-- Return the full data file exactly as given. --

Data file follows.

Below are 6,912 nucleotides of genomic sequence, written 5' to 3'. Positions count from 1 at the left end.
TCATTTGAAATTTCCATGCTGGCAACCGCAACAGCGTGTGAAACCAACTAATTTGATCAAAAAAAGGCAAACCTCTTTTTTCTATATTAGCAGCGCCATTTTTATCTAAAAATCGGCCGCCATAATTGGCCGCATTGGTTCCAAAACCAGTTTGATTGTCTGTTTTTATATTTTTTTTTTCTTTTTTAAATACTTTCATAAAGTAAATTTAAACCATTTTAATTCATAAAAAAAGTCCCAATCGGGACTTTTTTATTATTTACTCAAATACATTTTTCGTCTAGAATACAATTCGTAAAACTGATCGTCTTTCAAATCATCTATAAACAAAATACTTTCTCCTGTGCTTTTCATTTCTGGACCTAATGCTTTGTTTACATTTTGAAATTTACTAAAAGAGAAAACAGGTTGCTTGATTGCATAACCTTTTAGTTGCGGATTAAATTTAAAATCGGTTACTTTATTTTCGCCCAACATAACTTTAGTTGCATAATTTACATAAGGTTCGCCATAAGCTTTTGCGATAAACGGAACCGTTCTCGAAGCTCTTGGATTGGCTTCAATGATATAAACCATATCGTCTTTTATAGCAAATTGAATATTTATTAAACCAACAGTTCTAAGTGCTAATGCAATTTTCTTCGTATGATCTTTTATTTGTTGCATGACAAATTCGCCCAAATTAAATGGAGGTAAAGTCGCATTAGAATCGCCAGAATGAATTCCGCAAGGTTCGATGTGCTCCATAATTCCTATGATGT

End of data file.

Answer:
Below are 6,912 nucleotides of genomic sequence, written 5' to 3'. Positions count from 1 at the left end.
TCATTTGAAATTTCCATGCTGGCAACCGCAACAGCGTGTGAAACCAACTAATTTGATCAAAAAAAGGCAAACCTCTTTTTTCTATATTAGCAGCGCCATTTTTATCTAAAAATCGGCCGCCATAATTGGCCGCATTGGTTCCAAAACCAGTTTGATTGTCTGTTTTTATATTTTTTTTTTCTTTTTTAAATACTTTCATAAAGTAAATTTAAACCATTTTAATTCATAAAAAAAGTCCCAATCGGGACTTTTTTATTATTTACTCAAATACATTTTTCGTCTAGAATACAATTCGTAAAACTGATCGTCTTTCAAATCATCTATAAACAAAATACTTTCTCCTGTGCTTTTCATTTCTGGACCTAATGCTTTGTTTACATTTTGAAATTTACTAAAAGAGAAAACAGGTTGCTTGATTGCATAACCTTTTAGTTGCGGATTAAATTTAAAATCGGTTACTTTATTTTCGCCCAACATAACTTTAGTTGCATAATTTACATAAGGTTCGCCATAAGCTTTTGCGATAAACGGAACCGTTCTCGAAGCTCTTGGATTGGCTTCAATGATATAAACCATATCGTCTTTTATAGCAAATTGAATATTTATTAAACCAACAGTTCTAAGTGCTAATGCAATTTTCTTCGTATGATCTTTTATTTGTTGCATGACAAATTCGCCCAAATTAAATGGAGGTAAAGTCGCATTAGAATCGCCAGAATGAATTCCGCAAGGTTCGATGTGCTCCATAATTCCTATGATGT